These recommendations are mainly based on an old CDC-study comparing the mortality following abortion with local anesthesia versus general anesthesia (Peterson 1981, Lawson 1994). Deaths caused by induced abortion at less than 12 weeks gestation are rare in developed countries offering a good access to contraception and abortion treatment: In the USA 8.5 deaths among 1 million legal induced abortion cases were found. According to the CDC-study almost four times more woman died by general anesthesia than by local anesthesia for an induced abortion by the surgical suction method. These correlations were also visible analyzing only deaths not directly caused by the method of the anesthesia: 3½ times more woman died after general anesthesia than after local anesthesia. The same correlations revealed when biases as sterilization, preexisting diseases, or duration of the gestation were considered for the calculations: general anesthesia remained minimally 2.5 times riskier than local anesthesia. Younger studies with morbidity end points revealed the same technical advantages of the local anesthesia compared to general anesthesia for an induced abortion by the surgical suction method (Pons 2004, Thonneau 1998, Osborn 1990). With general anesthesia (without Halothane®) more uterine perforations, cervical lesions, and severe bleedings were recorded (Soulat 2006, Osborn 1990).
Experience and good surgical technique (Hern 1990) are crucial. A French thesis (Ambassa 2007) of last year gives an overall view on local anesthesia for an induced abortion by the surgical suction method. Priming (with 2 tabs Misoprostol intra vaginally) is recommended 3 hours before the operation. Only the cervix is anesthetized, which alleviates dilation. The pain caused by the uterine contraction during and after the suction procedure is not influenced by the local anesthesia. The sensible nerve fibers deriving from the inferior hypo gastric plexus enter at the isthmus of the uterus. Be aware of the close neighborhood of these blood vessels and be careful with avoiding intra vascular injection. The maximum of 3 mg / kg Lidocain (≈ 20 ml of a 1% solution) should not be exceeded. All deaths caused directly through local anesthesia were due to overdose (Peterson 1981).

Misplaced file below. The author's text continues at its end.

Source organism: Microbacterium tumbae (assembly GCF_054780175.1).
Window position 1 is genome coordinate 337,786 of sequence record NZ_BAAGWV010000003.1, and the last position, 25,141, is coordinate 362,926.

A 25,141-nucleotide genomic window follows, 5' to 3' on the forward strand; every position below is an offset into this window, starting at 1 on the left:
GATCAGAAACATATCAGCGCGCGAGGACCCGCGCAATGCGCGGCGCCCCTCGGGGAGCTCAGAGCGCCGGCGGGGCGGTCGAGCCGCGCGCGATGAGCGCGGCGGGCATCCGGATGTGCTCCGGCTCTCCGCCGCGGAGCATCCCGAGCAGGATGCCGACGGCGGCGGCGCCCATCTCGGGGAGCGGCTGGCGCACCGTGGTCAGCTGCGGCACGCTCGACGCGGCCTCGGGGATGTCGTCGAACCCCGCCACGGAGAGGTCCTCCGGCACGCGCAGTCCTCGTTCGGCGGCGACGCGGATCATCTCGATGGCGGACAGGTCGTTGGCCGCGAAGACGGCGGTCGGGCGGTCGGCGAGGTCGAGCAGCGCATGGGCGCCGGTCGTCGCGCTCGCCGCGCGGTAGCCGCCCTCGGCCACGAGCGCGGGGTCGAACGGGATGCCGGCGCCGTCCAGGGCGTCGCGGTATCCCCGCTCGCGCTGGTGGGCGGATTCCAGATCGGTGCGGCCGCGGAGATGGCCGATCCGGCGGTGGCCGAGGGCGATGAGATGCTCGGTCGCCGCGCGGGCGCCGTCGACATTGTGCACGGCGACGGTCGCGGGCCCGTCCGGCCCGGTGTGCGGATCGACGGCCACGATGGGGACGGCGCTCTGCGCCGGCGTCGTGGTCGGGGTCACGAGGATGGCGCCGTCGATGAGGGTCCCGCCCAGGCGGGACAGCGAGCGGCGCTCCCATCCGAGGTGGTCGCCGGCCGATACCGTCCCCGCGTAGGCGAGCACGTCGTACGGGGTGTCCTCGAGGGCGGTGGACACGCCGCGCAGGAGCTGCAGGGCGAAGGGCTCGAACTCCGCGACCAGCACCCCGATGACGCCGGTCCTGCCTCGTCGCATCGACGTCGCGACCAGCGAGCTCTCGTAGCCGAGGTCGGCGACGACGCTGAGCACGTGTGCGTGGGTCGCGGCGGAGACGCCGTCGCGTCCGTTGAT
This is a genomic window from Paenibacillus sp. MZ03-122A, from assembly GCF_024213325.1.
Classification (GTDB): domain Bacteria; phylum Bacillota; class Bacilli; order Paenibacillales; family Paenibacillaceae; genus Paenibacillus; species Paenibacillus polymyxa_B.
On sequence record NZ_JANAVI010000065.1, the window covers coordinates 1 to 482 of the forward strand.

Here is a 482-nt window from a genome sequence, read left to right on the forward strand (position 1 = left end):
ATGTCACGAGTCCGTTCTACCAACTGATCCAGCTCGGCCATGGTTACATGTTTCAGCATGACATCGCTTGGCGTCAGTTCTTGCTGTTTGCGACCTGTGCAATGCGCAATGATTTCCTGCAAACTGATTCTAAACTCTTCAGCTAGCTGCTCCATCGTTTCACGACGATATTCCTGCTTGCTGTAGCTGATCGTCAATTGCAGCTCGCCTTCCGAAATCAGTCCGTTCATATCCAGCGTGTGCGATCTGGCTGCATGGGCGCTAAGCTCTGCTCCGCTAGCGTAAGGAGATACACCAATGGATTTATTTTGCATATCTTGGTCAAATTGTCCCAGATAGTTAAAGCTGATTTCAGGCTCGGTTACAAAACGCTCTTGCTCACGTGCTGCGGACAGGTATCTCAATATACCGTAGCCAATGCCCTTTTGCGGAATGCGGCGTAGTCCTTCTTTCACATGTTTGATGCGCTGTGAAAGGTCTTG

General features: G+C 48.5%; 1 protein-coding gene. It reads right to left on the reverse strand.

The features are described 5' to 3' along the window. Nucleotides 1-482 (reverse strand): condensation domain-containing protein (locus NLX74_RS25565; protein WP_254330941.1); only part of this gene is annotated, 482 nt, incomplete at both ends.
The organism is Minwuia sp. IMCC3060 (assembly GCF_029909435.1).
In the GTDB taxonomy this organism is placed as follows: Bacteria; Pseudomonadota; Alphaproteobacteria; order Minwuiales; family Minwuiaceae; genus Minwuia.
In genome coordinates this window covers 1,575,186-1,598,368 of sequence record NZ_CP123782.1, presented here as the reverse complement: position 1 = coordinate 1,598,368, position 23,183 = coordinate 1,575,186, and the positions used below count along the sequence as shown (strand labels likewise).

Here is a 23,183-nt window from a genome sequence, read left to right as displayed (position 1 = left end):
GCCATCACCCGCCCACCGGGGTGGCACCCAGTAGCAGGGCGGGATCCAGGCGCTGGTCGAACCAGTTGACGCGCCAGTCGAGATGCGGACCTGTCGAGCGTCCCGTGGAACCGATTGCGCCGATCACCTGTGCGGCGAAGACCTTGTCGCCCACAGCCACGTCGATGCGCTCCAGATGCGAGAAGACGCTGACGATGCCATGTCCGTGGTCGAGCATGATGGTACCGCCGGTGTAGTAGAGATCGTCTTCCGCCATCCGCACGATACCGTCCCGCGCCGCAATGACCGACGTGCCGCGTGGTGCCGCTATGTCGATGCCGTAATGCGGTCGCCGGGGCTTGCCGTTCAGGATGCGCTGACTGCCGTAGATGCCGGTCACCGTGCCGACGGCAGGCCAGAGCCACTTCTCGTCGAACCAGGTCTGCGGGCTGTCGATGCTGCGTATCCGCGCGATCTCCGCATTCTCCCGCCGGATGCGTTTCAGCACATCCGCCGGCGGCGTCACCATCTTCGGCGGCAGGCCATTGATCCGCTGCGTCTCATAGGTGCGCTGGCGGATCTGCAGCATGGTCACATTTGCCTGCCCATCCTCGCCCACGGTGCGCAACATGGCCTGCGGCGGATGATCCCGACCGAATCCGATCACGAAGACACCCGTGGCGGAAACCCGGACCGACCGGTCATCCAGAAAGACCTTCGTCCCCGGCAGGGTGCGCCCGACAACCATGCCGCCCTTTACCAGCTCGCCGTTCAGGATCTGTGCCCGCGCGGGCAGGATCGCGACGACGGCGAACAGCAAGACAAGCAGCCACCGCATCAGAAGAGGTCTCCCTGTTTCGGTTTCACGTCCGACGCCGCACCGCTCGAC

Para Cervical Infiltration / Para Cervical Block
Intra Cervical Infiltration
Trans Canalicular Infiltration
Sub Epithelial Infiltration Modified acc. Ambassa 2007
There are principally 2 techniques for the infiltration of the local anesthetic (Ambassa 2007): the para cervical block and the intra cervical Infiltration. Many variants are used in practice. For the para cervical block the anesthetic depot is injected at 4 and 8 a clock in 2-5 mm depth. For intra cervical infiltration often a 2% solution of Lidocain is used. Addition of Adrenalin is not recommended because diffusion is suppressed and a longer effect of the anesthetic is not needed for cervical the dilation. Adrenalin additionally accentuates side effects as there are oppression and palpitations.
Comparing pains the local anesthesia for induced surgical abortion causes an acceptable level of analgesia (Ambassa 2007). E.g. pains during the cervical dilation are comparable to menstrual pains.
Regardless of the lower costs many woman prefer the local anesthesia to general anesthesia for induced abortion by the surgical suction method (Bachelot 1992).
Experiences of health care professionals
André Seidenberg (Switzerland)
Not only by the general public but also by health professionals induced abortion is regarded as something special. Emotional, ethical, and psychological considerations were inevitable and a matter of course. We conducted a little survey on opinions and measures in the region of Zurich, Switzerland. Medical directors of gynaecological clinics take precautions for their staff, who is involved in induced abortion treatment.